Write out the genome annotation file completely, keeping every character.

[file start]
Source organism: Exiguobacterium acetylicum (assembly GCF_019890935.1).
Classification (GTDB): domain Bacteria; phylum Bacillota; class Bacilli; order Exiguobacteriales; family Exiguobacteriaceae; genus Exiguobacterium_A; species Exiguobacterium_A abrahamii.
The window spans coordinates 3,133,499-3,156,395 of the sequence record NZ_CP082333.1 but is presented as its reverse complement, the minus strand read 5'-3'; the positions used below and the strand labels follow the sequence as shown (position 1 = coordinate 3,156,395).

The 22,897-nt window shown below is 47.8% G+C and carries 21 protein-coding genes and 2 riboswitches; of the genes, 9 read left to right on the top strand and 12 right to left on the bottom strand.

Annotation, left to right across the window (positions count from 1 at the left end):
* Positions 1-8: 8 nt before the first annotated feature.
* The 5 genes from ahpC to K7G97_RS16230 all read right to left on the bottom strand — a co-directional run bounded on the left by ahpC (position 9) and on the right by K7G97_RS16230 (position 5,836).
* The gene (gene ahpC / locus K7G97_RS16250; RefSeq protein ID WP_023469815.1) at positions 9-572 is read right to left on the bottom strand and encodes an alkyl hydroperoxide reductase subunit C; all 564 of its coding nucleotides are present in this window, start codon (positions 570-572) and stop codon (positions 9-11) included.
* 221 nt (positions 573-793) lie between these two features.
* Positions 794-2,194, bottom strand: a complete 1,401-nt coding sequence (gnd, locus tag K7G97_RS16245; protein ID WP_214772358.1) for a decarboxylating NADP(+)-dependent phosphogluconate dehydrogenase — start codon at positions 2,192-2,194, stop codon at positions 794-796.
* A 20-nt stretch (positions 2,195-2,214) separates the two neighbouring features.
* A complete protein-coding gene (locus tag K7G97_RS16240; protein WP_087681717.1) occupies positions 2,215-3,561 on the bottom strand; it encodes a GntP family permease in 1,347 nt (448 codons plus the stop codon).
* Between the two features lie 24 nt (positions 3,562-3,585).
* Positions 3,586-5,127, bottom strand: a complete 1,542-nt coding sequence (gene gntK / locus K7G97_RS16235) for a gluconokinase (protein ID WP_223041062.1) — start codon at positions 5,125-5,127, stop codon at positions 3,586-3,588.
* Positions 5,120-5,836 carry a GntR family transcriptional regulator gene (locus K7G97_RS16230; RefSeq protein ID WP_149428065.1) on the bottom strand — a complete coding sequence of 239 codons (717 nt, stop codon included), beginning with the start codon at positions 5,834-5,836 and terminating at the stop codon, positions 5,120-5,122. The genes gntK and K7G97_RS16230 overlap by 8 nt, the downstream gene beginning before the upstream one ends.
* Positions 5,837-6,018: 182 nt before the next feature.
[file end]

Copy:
Source organism: Exiguobacterium acetylicum (assembly GCF_019890935.1).
Classification (GTDB): domain Bacteria; phylum Bacillota; class Bacilli; order Exiguobacteriales; family Exiguobacteriaceae; genus Exiguobacterium_A; species Exiguobacterium_A abrahamii.
The window spans coordinates 3,133,499-3,156,395 of the sequence record NZ_CP082333.1 but is presented as its reverse complement, the minus strand read 5'-3'; the positions used below and the strand labels follow the sequence as shown (position 1 = coordinate 3,156,395).

The 22,897-nt window shown below is 47.8% G+C and carries 21 protein-coding genes and 2 riboswitches; of the genes, 9 read left to right on the top strand and 12 right to left on the bottom strand.

Annotation, left to right across the window (positions count from 1 at the left end):
* Positions 1-8: 8 nt before the first annotated feature.
* The 5 genes from ahpC to K7G97_RS16230 all read right to left on the bottom strand — a co-directional run bounded on the left by ahpC (position 9) and on the right by K7G97_RS16230 (position 5,836).
* The gene (gene ahpC / locus K7G97_RS16250; RefSeq protein ID WP_023469815.1) at positions 9-572 is read right to left on the bottom strand and encodes an alkyl hydroperoxide reductase subunit C; all 564 of its coding nucleotides are present in this window, start codon (positions 570-572) and stop codon (positions 9-11) included.
* 221 nt (positions 573-793) lie between these two features.
* Positions 794-2,194, bottom strand: a complete 1,401-nt coding sequence (gnd, locus tag K7G97_RS16245; protein ID WP_214772358.1) for a decarboxylating NADP(+)-dependent phosphogluconate dehydrogenase — start codon at positions 2,192-2,194, stop codon at positions 794-796.
* A 20-nt stretch (positions 2,195-2,214) separates the two neighbouring features.
* A complete protein-coding gene (locus tag K7G97_RS16240; protein WP_087681717.1) occupies positions 2,215-3,561 on the bottom strand; it encodes a GntP family permease in 1,347 nt (448 codons plus the stop codon).
* Between the two features lie 24 nt (positions 3,562-3,585).
* Positions 3,586-5,127, bottom strand: a complete 1,542-nt coding sequence (gene gntK / locus K7G97_RS16235) for a gluconokinase (protein ID WP_223041062.1) — start codon at positions 5,125-5,127, stop codon at positions 3,586-3,588.
* Positions 5,120-5,836 carry a GntR family transcriptional regulator gene (locus K7G97_RS16230; RefSeq protein ID WP_149428065.1) on the bottom strand — a complete coding sequence of 239 codons (717 nt, stop codon included), beginning with the start codon at positions 5,834-5,836 and terminating at the stop codon, positions 5,120-5,122. The genes gntK and K7G97_RS16230 overlap by 8 nt, the downstream gene beginning before the upstream one ends.
* Positions 5,837-6,018: 182 nt before the next feature.